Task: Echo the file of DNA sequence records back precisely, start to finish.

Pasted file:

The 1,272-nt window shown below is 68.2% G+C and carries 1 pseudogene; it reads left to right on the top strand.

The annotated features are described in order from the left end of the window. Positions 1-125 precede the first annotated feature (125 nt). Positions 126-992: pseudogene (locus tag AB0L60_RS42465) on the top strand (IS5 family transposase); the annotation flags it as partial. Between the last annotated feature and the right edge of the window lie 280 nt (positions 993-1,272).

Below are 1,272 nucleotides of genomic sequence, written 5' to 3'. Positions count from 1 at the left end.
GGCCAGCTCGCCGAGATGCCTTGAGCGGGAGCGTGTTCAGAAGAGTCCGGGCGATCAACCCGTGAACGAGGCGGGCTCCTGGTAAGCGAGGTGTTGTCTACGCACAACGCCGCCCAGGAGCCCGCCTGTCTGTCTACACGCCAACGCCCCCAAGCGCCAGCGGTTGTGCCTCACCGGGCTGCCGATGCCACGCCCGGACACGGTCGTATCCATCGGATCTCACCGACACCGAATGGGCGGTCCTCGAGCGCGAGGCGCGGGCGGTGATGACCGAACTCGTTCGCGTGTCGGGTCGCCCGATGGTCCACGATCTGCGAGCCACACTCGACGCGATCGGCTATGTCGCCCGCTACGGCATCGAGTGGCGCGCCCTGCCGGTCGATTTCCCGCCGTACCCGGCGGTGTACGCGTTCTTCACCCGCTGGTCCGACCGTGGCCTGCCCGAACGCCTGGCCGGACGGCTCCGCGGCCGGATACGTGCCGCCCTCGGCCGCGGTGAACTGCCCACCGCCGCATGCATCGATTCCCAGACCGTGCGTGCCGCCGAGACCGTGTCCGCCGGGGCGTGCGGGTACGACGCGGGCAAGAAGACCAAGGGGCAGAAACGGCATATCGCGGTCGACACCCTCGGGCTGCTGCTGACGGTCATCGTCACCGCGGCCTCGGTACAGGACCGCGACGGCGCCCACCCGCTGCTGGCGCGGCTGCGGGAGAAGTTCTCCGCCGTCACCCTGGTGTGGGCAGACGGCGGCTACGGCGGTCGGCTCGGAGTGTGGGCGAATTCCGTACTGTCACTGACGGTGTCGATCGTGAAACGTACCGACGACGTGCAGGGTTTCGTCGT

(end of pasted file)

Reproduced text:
The 1,272-nt window shown below is 68.2% G+C and carries 1 pseudogene; it reads left to right on the top strand.

The annotated features are described in order from the left end of the window. Positions 1-125 precede the first annotated feature (125 nt). Positions 126-992: pseudogene (locus tag AB0L60_RS42465) on the top strand (IS5 family transposase); the annotation flags it as partial. Between the last annotated feature and the right edge of the window lie 280 nt (positions 993-1,272).

Below are 1,272 nucleotides of genomic sequence, written 5' to 3'. Positions count from 1 at the left end.
GGCCAGCTCGCCGAGATGCCTTGAGCGGGAGCGTGTTCAGAAGAGTCCGGGCGATCAACCCGTGAACGAGGCGGGCTCCTGGTAAGCGAGGTGTTGTCTACGCACAACGCCGCCCAGGAGCCCGCCTGTCTGTCTACACGCCAACGCCCCCAAGCGCCAGCGGTTGTGCCTCACCGGGCTGCCGATGCCACGCCCGGACACGGTCGTATCCATCGGATCTCACCGACACCGAATGGGCGGTCCTCGAGCGCGAGGCGCGGGCGGTGATGACCGAACTCGTTCGCGTGTCGGGTCGCCCGATGGTCCACGATCTGCGAGCCACACTCGACGCGATCGGCTATGTCGCCCGCTACGGCATCGAGTGGCGCGCCCTGCCGGTCGATTTCCCGCCGTACCCGGCGGTGTACGCGTTCTTCACCCGCTGGTCCGACCGTGGCCTGCCCGAACGCCTGGCCGGACGGCTCCGCGGCCGGATACGTGCCGCCCTCGGCCGCGGTGAACTGCCCACCGCCGCATGCATCGATTCCCAGACCGTGCGTGCCGCCGAGACCGTGTCCGCCGGGGCGTGCGGGTACGACGCGGGCAAGAAGACCAAGGGGCAGAAACGGCATATCGCGGTCGACACCCTCGGGCTGCTGCTGACGGTCATCGTCACCGCGGCCTCGGTACAGGACCGCGACGGCGCCCACCCGCTGCTGGCGCGGCTGCGGGAGAAGTTCTCCGCCGTCACCCTGGTGTGGGCAGACGGCGGCTACGGCGGTCGGCTCGGAGTGTGGGCGAATTCCGTACTGTCACTGACGGTGTCGATCGTGAAACGTACCGACGACGTGCAGGGTTTCGTCGT